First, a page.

Monday Morning Secret Wars 4: Al Ewing and the Crossover Affect


First of all, an apology. I’m a bit behind on the reading and writing of Secret Wars. That violates the covenant I made with you, my audience, to keep up with the weekly deluge of Secret Wars books. I’m working on catching up, and I’ll try to be better on this in the future.

Second, I want to mention Al Ewing, who’s writing two critical books during this crossover: Captain America and the Mighty Avengers and Loki, Agent of Asgard. If you only read Marvel comics, you might think Al’s a newcomer to comics, as these have been his only two series for Marvel (along with the Mighty Avengers series that preceded CAATMA). But he’s not a rookie at all- his first published comics work came back in 2002 (for the British weekly 2000 AD), and he’s written six novels. His American debut was on Garth Ennis’s Jennifer Blood book four years ago. He’s worked with big artists, including one of my all-time favorites, Brendan McCarthy, on Zaucer of Zilk.

Most of his previous work would not be considered superhero work (unless you consider Judge Dredd comics to be superhero books, and I sure don’t). But it’s clear from his work in the Avengers books he’s penned that he understands the genre well. His books are fast-paced, peppered with witty dialogue, and feature plots where characters have to grow or move past an inherent flaw to succeed. For example, Power Man (not Luke Cage, but a newer character) has to spend countless hours reading and studying history to fully utilize his powers. Luke Cage (no longer Power Man, but the head of the group) has to reconcile with his estranged father to save Blade. Blue Marvel has to fight his one son and possibly kill his other son to save the Earth.

Notice the lead to the page and the character intros. Great tools for new readers.
Notice the lead to the page and the character intros. Great tools for new readers.

In addition, Ewing really understands the mechanics of the comics page. In both Avengers and Loki, he’ll start a story beat by utilizing a quick caption box with the name of a character and a quip that’s both funny and provides a bit of exposition. I’ve also noticed that, in Cap/Mighty 8, he borrowed an old trick that I’ve always attributed to Christopher Priest back in his Quantum & Woody days. He’d give subtitles to sections of the issue and open the comics page with a black panel with a strong white font. It’s really the same trick that’s used in Law & Order- you hear the “dum dum” sound, screen goes black, and a time stamp is shown to the viewer. It’s a great technique to tell the viewer (or in comics, the reader) to pay attention, because here’s some new stuff for you. It doesn’t get used by a lot of comics writers, and I always wondered why. I think most comics writers get so caught up in the story mechanics (what’s my theme? where’s the witty dialogue? what’s the objective of this issue) that they miss out on little tricks that can be used to make it easier for the readers to get sucked in. Ewing, though, will use those tricks, and his work is well-served by it.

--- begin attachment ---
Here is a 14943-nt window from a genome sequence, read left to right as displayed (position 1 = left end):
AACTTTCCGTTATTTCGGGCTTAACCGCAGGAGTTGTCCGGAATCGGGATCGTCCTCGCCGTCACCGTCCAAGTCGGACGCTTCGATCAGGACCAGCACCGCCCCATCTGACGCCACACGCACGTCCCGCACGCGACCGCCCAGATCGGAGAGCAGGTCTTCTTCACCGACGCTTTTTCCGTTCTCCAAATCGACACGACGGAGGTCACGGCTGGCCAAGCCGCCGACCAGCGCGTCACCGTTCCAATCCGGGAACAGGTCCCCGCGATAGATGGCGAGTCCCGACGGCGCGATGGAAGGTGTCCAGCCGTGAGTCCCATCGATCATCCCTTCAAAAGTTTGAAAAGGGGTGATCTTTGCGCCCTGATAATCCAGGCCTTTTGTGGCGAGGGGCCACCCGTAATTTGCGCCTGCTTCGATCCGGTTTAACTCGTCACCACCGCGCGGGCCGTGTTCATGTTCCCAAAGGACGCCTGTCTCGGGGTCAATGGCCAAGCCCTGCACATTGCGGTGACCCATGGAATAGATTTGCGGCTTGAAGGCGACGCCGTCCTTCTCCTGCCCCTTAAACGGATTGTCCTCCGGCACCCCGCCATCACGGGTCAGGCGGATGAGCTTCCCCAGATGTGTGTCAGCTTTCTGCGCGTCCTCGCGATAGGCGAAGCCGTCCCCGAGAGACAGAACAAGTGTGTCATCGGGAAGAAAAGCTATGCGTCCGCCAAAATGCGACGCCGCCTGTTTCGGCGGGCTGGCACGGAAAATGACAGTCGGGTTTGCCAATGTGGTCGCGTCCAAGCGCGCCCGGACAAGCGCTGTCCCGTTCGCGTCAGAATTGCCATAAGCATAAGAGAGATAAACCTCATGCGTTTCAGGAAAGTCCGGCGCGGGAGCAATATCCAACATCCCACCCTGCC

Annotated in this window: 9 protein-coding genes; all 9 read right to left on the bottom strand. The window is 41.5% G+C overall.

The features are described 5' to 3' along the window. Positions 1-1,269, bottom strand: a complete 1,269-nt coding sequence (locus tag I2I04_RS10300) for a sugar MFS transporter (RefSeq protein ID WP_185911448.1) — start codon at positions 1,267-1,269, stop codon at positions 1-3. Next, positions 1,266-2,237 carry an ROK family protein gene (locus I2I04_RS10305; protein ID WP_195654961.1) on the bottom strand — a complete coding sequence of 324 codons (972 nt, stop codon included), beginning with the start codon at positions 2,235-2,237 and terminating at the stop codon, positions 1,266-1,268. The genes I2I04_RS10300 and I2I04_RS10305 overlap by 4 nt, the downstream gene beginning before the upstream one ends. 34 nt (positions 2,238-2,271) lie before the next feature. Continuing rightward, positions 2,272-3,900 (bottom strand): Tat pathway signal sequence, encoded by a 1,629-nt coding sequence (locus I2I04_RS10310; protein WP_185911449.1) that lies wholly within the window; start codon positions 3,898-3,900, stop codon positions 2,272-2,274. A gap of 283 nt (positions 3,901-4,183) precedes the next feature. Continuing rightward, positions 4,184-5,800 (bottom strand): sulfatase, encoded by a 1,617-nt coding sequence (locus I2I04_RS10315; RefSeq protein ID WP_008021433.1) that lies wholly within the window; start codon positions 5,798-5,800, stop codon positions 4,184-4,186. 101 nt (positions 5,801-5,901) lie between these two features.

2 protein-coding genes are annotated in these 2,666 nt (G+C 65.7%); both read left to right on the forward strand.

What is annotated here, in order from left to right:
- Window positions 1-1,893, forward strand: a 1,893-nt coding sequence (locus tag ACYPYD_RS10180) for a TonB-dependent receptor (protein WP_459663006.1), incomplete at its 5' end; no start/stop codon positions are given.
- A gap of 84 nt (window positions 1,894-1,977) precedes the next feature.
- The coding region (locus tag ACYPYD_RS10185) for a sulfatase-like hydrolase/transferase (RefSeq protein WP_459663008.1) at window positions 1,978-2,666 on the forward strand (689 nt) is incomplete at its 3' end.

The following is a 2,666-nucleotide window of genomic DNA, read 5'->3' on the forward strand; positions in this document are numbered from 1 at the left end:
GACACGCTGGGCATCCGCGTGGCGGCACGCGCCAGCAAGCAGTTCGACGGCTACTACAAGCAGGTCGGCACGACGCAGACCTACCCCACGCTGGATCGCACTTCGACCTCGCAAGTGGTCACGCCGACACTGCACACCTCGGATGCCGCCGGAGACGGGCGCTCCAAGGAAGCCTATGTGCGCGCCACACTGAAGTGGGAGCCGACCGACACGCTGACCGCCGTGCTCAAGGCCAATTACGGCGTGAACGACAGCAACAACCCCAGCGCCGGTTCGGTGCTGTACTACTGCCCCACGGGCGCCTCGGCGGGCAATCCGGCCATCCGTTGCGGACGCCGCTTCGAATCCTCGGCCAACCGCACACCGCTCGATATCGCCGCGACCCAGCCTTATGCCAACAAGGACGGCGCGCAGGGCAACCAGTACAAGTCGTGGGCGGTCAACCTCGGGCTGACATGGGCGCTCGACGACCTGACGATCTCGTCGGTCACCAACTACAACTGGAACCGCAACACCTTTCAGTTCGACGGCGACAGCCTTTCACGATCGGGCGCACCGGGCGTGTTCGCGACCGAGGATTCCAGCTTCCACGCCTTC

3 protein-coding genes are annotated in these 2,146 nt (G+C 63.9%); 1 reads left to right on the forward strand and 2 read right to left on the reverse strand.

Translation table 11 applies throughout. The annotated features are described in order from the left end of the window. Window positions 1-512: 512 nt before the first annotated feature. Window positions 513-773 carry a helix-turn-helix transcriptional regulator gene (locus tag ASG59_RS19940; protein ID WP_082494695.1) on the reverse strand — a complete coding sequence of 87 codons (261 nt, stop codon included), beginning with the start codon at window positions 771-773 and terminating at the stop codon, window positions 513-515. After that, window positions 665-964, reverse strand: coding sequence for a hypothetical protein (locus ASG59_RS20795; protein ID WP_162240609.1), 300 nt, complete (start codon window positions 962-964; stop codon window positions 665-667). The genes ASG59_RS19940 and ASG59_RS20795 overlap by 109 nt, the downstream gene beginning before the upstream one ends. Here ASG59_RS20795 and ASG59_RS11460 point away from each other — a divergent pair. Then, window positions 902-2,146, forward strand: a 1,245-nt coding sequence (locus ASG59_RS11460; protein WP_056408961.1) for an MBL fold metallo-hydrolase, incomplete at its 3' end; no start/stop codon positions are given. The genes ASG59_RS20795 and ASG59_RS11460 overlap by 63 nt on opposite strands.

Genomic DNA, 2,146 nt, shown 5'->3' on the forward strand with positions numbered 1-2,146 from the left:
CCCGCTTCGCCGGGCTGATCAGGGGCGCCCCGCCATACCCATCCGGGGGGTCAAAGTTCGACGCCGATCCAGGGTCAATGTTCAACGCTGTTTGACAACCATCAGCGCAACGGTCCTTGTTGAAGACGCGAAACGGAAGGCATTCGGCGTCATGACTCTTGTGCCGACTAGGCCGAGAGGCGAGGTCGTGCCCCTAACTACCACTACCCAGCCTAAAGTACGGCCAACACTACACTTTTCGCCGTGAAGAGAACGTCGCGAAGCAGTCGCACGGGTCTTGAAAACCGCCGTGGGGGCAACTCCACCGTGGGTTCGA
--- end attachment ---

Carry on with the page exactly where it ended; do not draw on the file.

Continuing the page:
Why am I pointing out Ewing this week? Because I’m talking about crossovers, and man, does Ewing have to know about crossovers.

As of this writing, Marvel’s published 22 issues of either Mighty Avengers title penned by Ewing. More than HALF have been tied to one crossover or another. Many comic writers will complain that it’s hard to write comics when your book has to serve the company’s need for a big crossover story; Ewing has had no choice in his run. Check it out:

  • Mighty Avengers 1-3: Part of the Infinity crossover (they get to fight Thanos’s minions)
  • Mighty Avengers 4.INH and 5: See that weird issue number? It meant that it had to tie in with the Inhumanity crossover that was running through Marvel that month (even though Inhumanity was only a two-issue prequel that led to the Inhuman series). The Inhuman stuff is actually pretty essential to the plot.
  • Mighty Avengers 6-9: Crossover-free!
  • Mighty Avengers 10-12: Tied to Original Sin, and DEEPLY tied at that, since Blue Marvel had been established as a friend of the murdered Watcher, and the “original sin” that Luke Cage had to deal with involved his estranged dad.
  • Mighty Avengers 13-14: Crossover-free, although these issues have to wrap up all the “season one” threads from this run, because AXIS was coming!